The good news about California's high-speed rail just never stops. Here's more news from the legally required and government appointed Peer Review Committee, which has oversight responsibility (but not authority) over the project.
They just issued a report today and don't like the the financial picture for this train; it doesn't add up. They don't want the project to be funded any longer until and unless this financial future for the project is made clear. And, we already know that's not possible.
The question I keep asking is, where is the tipping point? At what time, with how many critical and negative reports, will enough legislator/decision-makers have no choice but to say enough -- stop?
The rail authority's peer review committee has commented previously about the progress of the rail authority and was surprisingly sharply critical at that time. Now, with a draft of the most recent business plan and funding plan in hand, the committee asks that the project no longer be funded by the state; that is, it should be shut down.
This comes on the heels of revelations in the papers that all those job promises were false; that there will be far, far fewer jobs created by this project than the rail authority wishes us to believe.
Then, there's the matter of the legal requirement of "independent utility" which means that what the rail authority intends to build first in the Central Valley -- a set of tracks not suitable for high-speed rail -- can be used by Amtrak's passenger rail service.
It turns out that Amtrak hadn't been consulted about this and believes it is not in their interest to use those tracks. Therefore, we all are the butt-end of more of the rail authority's fabrications. That is, they intend to build around 100 miles of useless train tracks for the princely sum of over $6 billion. That's not what we voted for or what we want. They don't care.
Then, there's the matter of actual construction cost forecasts which, at last calculation by the rail authority in their draft business plan, jumped to $100 billion, almost three times as much as the voters were promised in 2008 when they voted for the rail authority's bond measure. Some believe, including me, that it will actually be far more expensive than that if indeed they ever get this project built.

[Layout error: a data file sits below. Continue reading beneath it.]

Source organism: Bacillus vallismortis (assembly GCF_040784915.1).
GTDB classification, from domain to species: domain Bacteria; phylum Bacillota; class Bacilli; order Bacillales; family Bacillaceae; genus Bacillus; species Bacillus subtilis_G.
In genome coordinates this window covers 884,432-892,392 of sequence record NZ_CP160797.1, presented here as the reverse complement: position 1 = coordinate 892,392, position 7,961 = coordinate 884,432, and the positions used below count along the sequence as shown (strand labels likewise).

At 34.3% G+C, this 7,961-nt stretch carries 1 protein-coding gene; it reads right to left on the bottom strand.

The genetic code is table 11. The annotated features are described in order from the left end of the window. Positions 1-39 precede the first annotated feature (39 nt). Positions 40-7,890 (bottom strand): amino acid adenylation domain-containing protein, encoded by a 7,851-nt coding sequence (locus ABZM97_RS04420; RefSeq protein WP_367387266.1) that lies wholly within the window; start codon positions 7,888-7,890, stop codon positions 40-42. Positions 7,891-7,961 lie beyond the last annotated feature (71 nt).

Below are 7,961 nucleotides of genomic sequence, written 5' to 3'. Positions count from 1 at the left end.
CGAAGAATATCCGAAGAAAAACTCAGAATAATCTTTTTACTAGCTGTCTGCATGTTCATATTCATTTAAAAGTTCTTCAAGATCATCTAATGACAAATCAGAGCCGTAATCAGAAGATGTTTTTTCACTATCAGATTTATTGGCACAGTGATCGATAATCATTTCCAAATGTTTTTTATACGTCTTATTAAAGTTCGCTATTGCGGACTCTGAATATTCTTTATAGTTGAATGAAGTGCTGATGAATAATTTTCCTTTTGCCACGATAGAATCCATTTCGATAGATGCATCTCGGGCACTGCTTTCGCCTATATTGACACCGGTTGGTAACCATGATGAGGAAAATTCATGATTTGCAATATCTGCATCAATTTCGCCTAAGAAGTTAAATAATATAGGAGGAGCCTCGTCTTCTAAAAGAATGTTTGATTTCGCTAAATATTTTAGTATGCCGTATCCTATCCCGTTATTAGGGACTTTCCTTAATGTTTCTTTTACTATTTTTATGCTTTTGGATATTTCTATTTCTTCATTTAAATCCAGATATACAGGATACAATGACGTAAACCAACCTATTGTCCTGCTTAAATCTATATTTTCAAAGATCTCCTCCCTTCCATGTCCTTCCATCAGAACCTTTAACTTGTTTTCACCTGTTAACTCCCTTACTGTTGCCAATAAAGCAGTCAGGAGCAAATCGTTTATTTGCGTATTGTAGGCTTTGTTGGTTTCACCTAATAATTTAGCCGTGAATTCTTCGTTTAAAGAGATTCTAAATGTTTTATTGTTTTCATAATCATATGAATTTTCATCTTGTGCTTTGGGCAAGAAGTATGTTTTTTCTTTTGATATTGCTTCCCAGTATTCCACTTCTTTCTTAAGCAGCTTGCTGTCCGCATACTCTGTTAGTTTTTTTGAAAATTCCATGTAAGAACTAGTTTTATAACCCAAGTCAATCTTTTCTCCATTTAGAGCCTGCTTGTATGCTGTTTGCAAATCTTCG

In short, lies piled up upon lies. When the bond measure passed in 2008, almost no print media opposed high-speed rail in California. Since then, there have been State Senate reports, Legislative Analysts' Office reports, Inspector General's reports, State auditor reports and now the next iteration of the Peer Review Committee report. All critical.
The LAO office recommended shutting the project down some months ago. Now, the print media have caught up with the truth about the project. And more papers, daily, are presenting their editorial positions in opposition to the project, calling for its termination.
One tiny, little, other matter. After the '08 elections, the rail authority no longer argued the facts, such as they are, but relied on the stand-by of, "the voters have spoken, they want this train." For the rail guys, nothing else needed to be said. Well, that's completely turned around now since a recent Field Poll determined that a clear state majority of the voters no longer support this train and if they had another opportunity, would vote against it.
There still are critical "hold-outs." The State Governor, for one. The hon. Perez and Steinberg, respectively leaders of the Assembly and the Senate, both Democrats, for another. Needless to say, the Obama Administration and its minions, like Ray LaHood also are desperate for this project to proceed, at least through the November presidential elections.
How much more do they need to know before they too realize that, no matter how you bend it, two plus two equals four?
My colleagues are all exited about this new Peer Review report. Being an irascible, cantankerous curmudgeon, I'm not. I'll get exited when the state legislature decides to cut the funding off, and obliges the Governor to go along with it. That's when my green light will go on. Until then, it stays red.
Here is the conclusion to the Peer Review Committee Report:
In this report, we have discussed a number of considerations under which the Funding Plan and the Business Plan can be improved. Some of these suggestions can also reduce project risk and improve financial feasibility. We do not discuss a number of additional comments on the draft 2012 Business Plan that have less bearing on the feasibility of the project or the reasonableness of going ahead.